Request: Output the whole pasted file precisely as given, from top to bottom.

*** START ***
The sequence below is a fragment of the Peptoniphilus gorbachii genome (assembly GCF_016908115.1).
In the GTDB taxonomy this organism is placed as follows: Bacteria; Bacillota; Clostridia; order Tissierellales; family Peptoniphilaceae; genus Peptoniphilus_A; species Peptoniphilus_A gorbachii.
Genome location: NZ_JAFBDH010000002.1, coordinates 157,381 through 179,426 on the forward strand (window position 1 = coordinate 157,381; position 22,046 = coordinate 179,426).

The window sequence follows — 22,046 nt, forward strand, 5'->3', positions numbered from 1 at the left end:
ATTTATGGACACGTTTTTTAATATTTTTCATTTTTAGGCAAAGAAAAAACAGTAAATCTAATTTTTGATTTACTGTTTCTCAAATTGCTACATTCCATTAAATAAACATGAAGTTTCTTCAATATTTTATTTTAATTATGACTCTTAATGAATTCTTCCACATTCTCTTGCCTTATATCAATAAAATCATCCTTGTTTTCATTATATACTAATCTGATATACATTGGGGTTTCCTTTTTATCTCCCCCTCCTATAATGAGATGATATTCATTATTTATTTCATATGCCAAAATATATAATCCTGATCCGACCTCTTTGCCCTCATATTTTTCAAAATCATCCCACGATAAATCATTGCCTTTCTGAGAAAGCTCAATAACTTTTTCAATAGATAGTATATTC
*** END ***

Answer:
The sequence below is a fragment of the Peptoniphilus gorbachii genome (assembly GCF_016908115.1).
In the GTDB taxonomy this organism is placed as follows: Bacteria; Bacillota; Clostridia; order Tissierellales; family Peptoniphilaceae; genus Peptoniphilus_A; species Peptoniphilus_A gorbachii.
Genome location: NZ_JAFBDH010000002.1, coordinates 157,381 through 179,426 on the forward strand (window position 1 = coordinate 157,381; position 22,046 = coordinate 179,426).

The window sequence follows — 22,046 nt, forward strand, 5'->3', positions numbered from 1 at the left end:
ATTTATGGACACGTTTTTTAATATTTTTCATTTTTAGGCAAAGAAAAAACAGTAAATCTAATTTTTGATTTACTGTTTCTCAAATTGCTACATTCCATTAAATAAACATGAAGTTTCTTCAATATTTTATTTTAATTATGACTCTTAATGAATTCTTCCACATTCTCTTGCCTTATATCAATAAAATCATCCTTGTTTTCATTATATACTAATCTGATATACATTGGGGTTTCCTTTTTATCTCCCCCTCCTATAATGAGATGATATTCATTATTTATTTCATATGCCAAAATATATAATCCTGATCCGACCTCTTTGCCCTCATATTTTTCAAAATCATCCCACGATAAATCATTGCCTTTCTGAGAAAGCTCAATAACTTTTTCAATAGATAGTATATTC